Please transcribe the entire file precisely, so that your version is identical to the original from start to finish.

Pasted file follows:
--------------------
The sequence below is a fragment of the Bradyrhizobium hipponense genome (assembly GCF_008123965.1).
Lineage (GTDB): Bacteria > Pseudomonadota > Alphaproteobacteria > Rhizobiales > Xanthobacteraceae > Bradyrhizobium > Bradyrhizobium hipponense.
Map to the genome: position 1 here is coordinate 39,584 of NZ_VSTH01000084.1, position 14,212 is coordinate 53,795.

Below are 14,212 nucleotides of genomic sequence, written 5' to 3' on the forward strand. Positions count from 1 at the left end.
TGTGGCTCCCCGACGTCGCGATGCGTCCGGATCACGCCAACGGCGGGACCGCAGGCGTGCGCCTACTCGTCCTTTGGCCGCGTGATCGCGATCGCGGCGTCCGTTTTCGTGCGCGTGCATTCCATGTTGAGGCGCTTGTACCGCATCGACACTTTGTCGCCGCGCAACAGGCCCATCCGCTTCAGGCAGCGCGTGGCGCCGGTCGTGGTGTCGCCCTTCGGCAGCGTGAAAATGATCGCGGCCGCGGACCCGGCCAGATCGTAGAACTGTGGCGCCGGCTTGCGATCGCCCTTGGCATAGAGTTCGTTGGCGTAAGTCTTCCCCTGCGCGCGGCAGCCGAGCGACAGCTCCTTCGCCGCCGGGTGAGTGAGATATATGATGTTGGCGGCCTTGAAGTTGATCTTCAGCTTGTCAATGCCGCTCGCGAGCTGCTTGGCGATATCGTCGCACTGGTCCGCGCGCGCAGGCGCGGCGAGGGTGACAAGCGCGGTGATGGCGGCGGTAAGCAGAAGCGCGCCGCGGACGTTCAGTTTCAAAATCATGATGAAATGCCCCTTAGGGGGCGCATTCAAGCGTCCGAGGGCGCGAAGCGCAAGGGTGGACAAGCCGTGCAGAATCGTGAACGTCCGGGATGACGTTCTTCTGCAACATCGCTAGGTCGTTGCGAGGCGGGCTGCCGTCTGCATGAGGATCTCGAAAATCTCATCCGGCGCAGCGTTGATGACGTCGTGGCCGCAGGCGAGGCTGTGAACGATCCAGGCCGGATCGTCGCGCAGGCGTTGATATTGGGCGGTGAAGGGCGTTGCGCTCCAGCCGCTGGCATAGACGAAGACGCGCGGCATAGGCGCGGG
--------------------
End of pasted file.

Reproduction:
The sequence below is a fragment of the Bradyrhizobium hipponense genome (assembly GCF_008123965.1).
Lineage (GTDB): Bacteria > Pseudomonadota > Alphaproteobacteria > Rhizobiales > Xanthobacteraceae > Bradyrhizobium > Bradyrhizobium hipponense.
Map to the genome: position 1 here is coordinate 39,584 of NZ_VSTH01000084.1, position 14,212 is coordinate 53,795.

Below are 14,212 nucleotides of genomic sequence, written 5' to 3' on the forward strand. Positions count from 1 at the left end.
TGTGGCTCCCCGACGTCGCGATGCGTCCGGATCACGCCAACGGCGGGACCGCAGGCGTGCGCCTACTCGTCCTTTGGCCGCGTGATCGCGATCGCGGCGTCCGTTTTCGTGCGCGTGCATTCCATGTTGAGGCGCTTGTACCGCATCGACACTTTGTCGCCGCGCAACAGGCCCATCCGCTTCAGGCAGCGCGTGGCGCCGGTCGTGGTGTCGCCCTTCGGCAGCGTGAAAATGATCGCGGCCGCGGACCCGGCCAGATCGTAGAACTGTGGCGCCGGCTTGCGATCGCCCTTGGCATAGAGTTCGTTGGCGTAAGTCTTCCCCTGCGCGCGGCAGCCGAGCGACAGCTCCTTCGCCGCCGGGTGAGTGAGATATATGATGTTGGCGGCCTTGAAGTTGATCTTCAGCTTGTCAATGCCGCTCGCGAGCTGCTTGGCGATATCGTCGCACTGGTCCGCGCGCGCAGGCGCGGCGAGGGTGACAAGCGCGGTGATGGCGGCGGTAAGCAGAAGCGCGCCGCGGACGTTCAGTTTCAAAATCATGATGAAATGCCCCTTAGGGGGCGCATTCAAGCGTCCGAGGGCGCGAAGCGCAAGGGTGGACAAGCCGTGCAGAATCGTGAACGTCCGGGATGACGTTCTTCTGCAACATCGCTAGGTCGTTGCGAGGCGGGCTGCCGTCTGCATGAGGATCTCGAAAATCTCATCCGGCGCAGCGTTGATGACGTCGTGGCCGCAGGCGAGGCTGTGAACGATCCAGGCCGGATCGTCGCGCAGGCGTTGATATTGGGCGGTGAAGGGCGTTGCGCTCCAGCCGCTGGCATAGACGAAGACGCGCGGCATAGGCGCGGG